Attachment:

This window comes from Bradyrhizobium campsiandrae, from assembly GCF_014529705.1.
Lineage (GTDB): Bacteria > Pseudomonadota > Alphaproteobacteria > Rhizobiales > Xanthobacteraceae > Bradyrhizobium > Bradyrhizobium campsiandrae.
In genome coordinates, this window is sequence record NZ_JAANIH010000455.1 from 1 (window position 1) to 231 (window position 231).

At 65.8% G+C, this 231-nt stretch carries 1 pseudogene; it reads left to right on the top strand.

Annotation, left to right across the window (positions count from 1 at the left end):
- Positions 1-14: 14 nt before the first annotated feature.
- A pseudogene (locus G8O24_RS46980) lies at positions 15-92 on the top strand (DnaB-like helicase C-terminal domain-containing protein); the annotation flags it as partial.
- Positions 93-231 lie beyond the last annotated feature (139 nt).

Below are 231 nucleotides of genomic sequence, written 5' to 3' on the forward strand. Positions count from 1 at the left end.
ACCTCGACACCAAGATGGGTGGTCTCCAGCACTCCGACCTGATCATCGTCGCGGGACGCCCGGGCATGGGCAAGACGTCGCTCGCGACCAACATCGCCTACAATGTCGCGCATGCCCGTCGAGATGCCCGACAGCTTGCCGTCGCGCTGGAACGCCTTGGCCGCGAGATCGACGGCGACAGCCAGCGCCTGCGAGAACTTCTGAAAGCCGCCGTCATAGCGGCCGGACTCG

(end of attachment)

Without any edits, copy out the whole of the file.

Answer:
This window comes from Bradyrhizobium campsiandrae, from assembly GCF_014529705.1.
Lineage (GTDB): Bacteria > Pseudomonadota > Alphaproteobacteria > Rhizobiales > Xanthobacteraceae > Bradyrhizobium > Bradyrhizobium campsiandrae.
In genome coordinates, this window is sequence record NZ_JAANIH010000455.1 from 1 (window position 1) to 231 (window position 231).

At 65.8% G+C, this 231-nt stretch carries 1 pseudogene; it reads left to right on the top strand.

Annotation, left to right across the window (positions count from 1 at the left end):
- Positions 1-14: 14 nt before the first annotated feature.
- A pseudogene (locus G8O24_RS46980) lies at positions 15-92 on the top strand (DnaB-like helicase C-terminal domain-containing protein); the annotation flags it as partial.
- Positions 93-231 lie beyond the last annotated feature (139 nt).

Below are 231 nucleotides of genomic sequence, written 5' to 3' on the forward strand. Positions count from 1 at the left end.
ACCTCGACACCAAGATGGGTGGTCTCCAGCACTCCGACCTGATCATCGTCGCGGGACGCCCGGGCATGGGCAAGACGTCGCTCGCGACCAACATCGCCTACAATGTCGCGCATGCCCGTCGAGATGCCCGACAGCTTGCCGTCGCGCTGGAACGCCTTGGCCGCGAGATCGACGGCGACAGCCAGCGCCTGCGAGAACTTCTGAAAGCCGCCGTCATAGCGGCCGGACTCG